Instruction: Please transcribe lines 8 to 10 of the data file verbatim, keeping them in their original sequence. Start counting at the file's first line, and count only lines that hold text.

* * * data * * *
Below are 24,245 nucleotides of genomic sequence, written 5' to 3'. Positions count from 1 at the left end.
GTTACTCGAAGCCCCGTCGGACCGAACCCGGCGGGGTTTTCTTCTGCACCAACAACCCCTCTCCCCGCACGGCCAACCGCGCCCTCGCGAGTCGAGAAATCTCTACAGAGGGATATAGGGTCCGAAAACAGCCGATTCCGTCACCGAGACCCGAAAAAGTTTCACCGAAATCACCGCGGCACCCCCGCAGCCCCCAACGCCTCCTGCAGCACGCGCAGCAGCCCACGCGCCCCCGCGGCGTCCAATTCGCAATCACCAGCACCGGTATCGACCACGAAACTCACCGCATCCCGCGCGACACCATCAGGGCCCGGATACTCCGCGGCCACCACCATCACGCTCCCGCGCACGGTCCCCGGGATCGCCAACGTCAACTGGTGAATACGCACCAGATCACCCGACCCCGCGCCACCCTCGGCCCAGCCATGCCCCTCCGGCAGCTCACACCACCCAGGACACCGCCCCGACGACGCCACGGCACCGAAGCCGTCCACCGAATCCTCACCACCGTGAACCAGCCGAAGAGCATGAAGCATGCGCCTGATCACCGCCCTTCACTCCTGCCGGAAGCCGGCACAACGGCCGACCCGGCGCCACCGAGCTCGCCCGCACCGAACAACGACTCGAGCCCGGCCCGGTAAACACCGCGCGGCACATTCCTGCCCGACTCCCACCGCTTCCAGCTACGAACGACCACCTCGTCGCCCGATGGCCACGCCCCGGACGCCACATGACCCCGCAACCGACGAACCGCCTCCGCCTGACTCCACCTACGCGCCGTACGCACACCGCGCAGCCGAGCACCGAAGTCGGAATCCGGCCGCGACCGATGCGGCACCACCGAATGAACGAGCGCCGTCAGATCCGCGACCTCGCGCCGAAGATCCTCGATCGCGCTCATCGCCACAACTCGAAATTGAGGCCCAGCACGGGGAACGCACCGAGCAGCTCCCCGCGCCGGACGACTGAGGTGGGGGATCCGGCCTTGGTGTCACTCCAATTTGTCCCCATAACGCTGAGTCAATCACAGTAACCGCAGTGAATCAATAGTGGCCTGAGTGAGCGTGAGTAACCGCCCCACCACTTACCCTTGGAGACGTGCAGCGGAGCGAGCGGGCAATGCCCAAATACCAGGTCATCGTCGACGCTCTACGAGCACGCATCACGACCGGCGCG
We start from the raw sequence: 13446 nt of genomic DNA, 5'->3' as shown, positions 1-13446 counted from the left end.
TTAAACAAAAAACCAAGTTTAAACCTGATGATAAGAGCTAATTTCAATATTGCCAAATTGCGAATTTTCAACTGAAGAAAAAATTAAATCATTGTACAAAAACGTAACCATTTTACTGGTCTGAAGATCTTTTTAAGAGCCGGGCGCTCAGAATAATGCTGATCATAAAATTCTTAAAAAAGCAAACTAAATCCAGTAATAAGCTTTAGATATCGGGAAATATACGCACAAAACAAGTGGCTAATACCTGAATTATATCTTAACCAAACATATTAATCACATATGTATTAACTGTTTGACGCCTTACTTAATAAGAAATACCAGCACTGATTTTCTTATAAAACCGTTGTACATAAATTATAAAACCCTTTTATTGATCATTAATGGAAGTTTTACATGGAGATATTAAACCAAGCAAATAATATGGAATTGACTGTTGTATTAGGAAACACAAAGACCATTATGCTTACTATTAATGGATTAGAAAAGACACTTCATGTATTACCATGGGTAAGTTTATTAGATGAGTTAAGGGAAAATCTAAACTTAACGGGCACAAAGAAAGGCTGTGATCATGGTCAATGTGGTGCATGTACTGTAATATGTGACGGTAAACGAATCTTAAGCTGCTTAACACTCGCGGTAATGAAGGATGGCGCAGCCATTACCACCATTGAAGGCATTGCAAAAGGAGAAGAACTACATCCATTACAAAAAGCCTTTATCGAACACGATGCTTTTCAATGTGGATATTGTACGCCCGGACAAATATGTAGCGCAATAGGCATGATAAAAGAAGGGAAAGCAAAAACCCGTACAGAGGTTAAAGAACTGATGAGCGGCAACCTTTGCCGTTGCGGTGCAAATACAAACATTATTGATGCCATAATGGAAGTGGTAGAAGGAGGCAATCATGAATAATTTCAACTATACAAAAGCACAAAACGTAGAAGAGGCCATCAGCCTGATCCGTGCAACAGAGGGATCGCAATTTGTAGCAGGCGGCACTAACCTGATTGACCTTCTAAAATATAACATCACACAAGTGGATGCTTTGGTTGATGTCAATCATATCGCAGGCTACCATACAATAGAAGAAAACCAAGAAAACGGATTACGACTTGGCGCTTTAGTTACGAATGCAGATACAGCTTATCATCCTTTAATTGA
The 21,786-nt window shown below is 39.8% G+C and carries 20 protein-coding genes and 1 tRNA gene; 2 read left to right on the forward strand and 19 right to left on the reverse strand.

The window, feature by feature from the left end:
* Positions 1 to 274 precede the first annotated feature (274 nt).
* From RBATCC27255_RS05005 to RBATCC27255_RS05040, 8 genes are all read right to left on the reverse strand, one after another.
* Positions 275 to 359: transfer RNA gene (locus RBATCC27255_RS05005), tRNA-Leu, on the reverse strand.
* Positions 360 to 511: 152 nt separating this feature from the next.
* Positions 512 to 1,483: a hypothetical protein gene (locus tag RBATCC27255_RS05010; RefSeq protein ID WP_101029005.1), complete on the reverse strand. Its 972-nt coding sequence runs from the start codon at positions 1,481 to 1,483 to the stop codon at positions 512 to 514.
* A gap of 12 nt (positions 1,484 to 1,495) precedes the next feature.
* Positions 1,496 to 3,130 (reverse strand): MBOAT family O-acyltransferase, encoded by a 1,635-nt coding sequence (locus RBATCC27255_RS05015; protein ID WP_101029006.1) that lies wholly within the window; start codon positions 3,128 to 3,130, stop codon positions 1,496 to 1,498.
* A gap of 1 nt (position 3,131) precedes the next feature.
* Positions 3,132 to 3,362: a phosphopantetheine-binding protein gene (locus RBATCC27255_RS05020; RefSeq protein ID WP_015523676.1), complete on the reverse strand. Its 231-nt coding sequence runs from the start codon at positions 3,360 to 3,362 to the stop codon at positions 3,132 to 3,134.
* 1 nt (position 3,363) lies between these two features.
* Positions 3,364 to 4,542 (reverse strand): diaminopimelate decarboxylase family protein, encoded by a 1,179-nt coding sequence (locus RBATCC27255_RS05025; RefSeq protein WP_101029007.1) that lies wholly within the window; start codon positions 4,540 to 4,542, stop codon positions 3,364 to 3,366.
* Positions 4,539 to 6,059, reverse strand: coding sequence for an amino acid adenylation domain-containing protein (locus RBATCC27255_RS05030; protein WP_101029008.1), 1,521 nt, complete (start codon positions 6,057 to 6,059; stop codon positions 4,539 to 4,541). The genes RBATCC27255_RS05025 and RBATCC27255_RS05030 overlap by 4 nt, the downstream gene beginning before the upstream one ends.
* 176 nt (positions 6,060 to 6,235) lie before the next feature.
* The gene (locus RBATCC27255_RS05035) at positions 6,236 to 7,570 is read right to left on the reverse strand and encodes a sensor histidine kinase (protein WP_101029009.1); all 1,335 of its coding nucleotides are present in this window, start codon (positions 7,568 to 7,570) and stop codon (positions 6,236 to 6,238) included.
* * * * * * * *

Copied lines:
* From RBATCC27255_RS05005 to RBATCC27255_RS05040, 8 genes are all read right to left on the reverse strand, one after another.
* Positions 275 to 359: transfer RNA gene (locus RBATCC27255_RS05005), tRNA-Leu, on the reverse strand.
* Positions 360 to 511: 152 nt separating this feature from the next.